Can America Still Compete?
By mustang6560 on 4/13/11
Has the United States lost its competitive mojo?
I'm writing today to express concern about the growing number of sports in which our native sons and daughters are getting waxed. I call your attention to the past weekend at Augusta, where besides Tiger Woods and Bo Van Pelt, the next highest American, I believe, was Ben Hogan. Looking at that, I was madder than LeBron James' mom.I think it's fair to say that outside the "big four" professional sports - NFL, MLB, NBA and NHL - Americans aren't as competitive as we used to be.
As a whole, Americans put more value on their children playing football or basketball or baseball while the rest of the world is playing more soccer, golf, tennis, gymnastics, etc. Part of it comes down to money. There is more money in football and basketball versus soccer of tennis in the USA. The other part is idea that "real" men play football because it's a "man's" sport.
I think the USA will still be the country to beat at next Olympics. But, I wouldn't be surprised to see the aura of American athletics disappear just like Tiger's.
[ comments ]
Well, in the 2010 masters the top 20 had 14 Americans. Certainly the rest of the world fared better than us this year, but it is the rest of the world. There's just a lot of international golfers that are at the top of their game at the moment. There's a whole lot of American talent on the PGA tour. I'm not ready to throw in the towel just yet.
Why is it always the US vs. The World? Why don't we just compare apples to Air Force One?
I don't understand US vs europe either, they have like 425,000,000 (million) more people than we do.
It's because comparatively, there are only a few countries with as many/more people than the USA so it's always had to be US vs the World to be competitive.
Yes, I think America can still compete.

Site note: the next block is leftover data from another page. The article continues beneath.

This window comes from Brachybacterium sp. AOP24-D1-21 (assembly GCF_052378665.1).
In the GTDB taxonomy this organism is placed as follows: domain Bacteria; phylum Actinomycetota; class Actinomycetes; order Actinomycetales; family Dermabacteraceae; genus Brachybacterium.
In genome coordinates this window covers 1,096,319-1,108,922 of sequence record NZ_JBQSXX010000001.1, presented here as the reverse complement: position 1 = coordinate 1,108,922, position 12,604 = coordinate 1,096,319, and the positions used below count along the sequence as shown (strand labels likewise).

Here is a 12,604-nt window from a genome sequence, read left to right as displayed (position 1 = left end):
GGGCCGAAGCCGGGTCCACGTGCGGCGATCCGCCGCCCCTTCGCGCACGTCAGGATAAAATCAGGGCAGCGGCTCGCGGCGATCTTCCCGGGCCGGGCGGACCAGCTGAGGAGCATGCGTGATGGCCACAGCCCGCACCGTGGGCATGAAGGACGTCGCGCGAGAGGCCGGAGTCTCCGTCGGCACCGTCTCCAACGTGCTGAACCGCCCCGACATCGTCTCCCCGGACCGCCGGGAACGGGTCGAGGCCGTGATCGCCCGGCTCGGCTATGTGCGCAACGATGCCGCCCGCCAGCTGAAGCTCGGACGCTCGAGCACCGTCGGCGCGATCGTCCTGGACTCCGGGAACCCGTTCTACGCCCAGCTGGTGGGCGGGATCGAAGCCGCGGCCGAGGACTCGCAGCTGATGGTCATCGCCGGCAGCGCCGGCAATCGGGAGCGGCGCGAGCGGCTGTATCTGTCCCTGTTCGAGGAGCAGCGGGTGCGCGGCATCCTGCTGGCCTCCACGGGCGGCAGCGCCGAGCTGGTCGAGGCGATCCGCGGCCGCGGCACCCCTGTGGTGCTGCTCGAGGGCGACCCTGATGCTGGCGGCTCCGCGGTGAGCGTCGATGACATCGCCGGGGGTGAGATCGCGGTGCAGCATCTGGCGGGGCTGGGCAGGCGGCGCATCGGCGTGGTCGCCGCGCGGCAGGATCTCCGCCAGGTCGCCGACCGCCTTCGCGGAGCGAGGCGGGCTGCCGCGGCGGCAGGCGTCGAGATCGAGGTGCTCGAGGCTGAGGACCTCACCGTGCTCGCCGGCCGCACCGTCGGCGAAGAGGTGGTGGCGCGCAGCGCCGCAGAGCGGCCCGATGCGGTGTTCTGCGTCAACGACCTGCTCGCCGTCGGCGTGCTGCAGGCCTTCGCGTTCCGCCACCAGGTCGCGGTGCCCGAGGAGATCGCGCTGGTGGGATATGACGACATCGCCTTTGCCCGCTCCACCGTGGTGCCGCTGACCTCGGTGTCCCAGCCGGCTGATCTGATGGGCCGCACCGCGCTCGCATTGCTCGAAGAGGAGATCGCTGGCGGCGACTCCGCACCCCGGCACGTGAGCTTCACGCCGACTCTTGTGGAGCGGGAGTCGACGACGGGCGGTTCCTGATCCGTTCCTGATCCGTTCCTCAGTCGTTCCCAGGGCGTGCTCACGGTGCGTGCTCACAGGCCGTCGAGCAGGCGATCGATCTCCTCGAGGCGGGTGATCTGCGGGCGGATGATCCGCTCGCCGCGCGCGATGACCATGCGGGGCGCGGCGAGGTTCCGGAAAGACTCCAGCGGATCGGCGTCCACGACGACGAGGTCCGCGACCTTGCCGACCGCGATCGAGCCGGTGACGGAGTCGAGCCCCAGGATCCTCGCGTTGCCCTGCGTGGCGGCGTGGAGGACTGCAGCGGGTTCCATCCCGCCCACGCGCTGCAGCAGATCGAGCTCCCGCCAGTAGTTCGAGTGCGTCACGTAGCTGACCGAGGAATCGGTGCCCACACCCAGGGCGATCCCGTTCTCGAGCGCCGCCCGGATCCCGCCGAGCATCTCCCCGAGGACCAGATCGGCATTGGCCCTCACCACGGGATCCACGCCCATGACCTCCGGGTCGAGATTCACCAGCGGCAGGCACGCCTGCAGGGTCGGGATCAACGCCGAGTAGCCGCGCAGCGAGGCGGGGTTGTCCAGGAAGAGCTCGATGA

Child please! There are more and more International players doing great things. It's amazing how many of those International players that move to the US, go to college here, and play and practice on the US courses. Isleworth and Lake Nona are 2 such examples. When the Tavistock Cup was played, look at how many of the players were "International" players. American golf is in great hands - Fowler, Johnson, Watney, Mahan, etc. The 40-somethings are just fine too...
As an outsider I don't think the US has anything to worry about on the world sports which you take part in. Over history domination or at least competitiveness comes in waves. I believe this is because of the human trait of complacency. We all get complacent when we are doing well then have to buck up our ideas when others catch up.
The part Americans have to realise is you don't play a lot of truly WORLD sports. Football (Soccer) dwarfs all of the so called US big four, and Cricket certainly eclipses three of them and the recent World Cup final had well over 1bn TV viewers. I would even wager Rugby would have more participants than Basketball, Football (American), Hockey and certainly Baseball. ...
...I love Hockey and as you can tell from my image that I support the Canes. And I have been to see them. Quite a few kids over here in Coventry, England play hockey, probably because we have a fairly decent team but it is no way a big worldwide sport, it’s not bad but not big.
You’re not suddenly rubbish at sports, you’ve got some pretty decent golfers, tennis has dropped back recently even your Football (soccer) team ain’t bad. If you had more resources put into truly world sports rather than spreading your lot too thinly between world and US sports things would improve. However you’d kick all our butts at Football, Baseball, Basketball and most other countries except the Canadians at Hockey.
Matt F says:
@Paolo - well said. Have to agree 100%. One question: Why, when winning the Superbowl, does the team become World Champions? What other countries have they beaten to become World Champions?
Duffer 83 says:
I think part of the our problem in the US in regards to all sports is that our best athletes are playing Basketball, Football (real american football), and Baseball the rest of the world has its best athletes in a larger variety of sports.
Torleif Sorenson says:
IMHO the reason we haven't seen more high-profile coverage of Americans playing association football (soccer), rugby (union or league), or my personal favorite (Australian rules football) is because of marketing demands. That's why networks like NBC and ABC have to broadcast dreck like "all-star poker," which isn't even a sport. They broadcast whatever they think will sell commercial slots. (Just think, we used to have ABC Wide World of Sports, too.)
Thanks in part to the Internet, other sports are quickly gaining ground in the U.S. and Canada -- Australian rules football in particular. At least 35 U.S. cities have formed amateur clubs (www.usafl.com), most with at least one team. Same story in Canada (www.AFLCanada.com), where one native son has already made it to the Australian Football League; Michael Pyke plays for Sydney.
Just because it's not featured on ESPN Sportscenter doesn't mean it isn't actually popular here in North America. And MWFaith1971 is exactly right.
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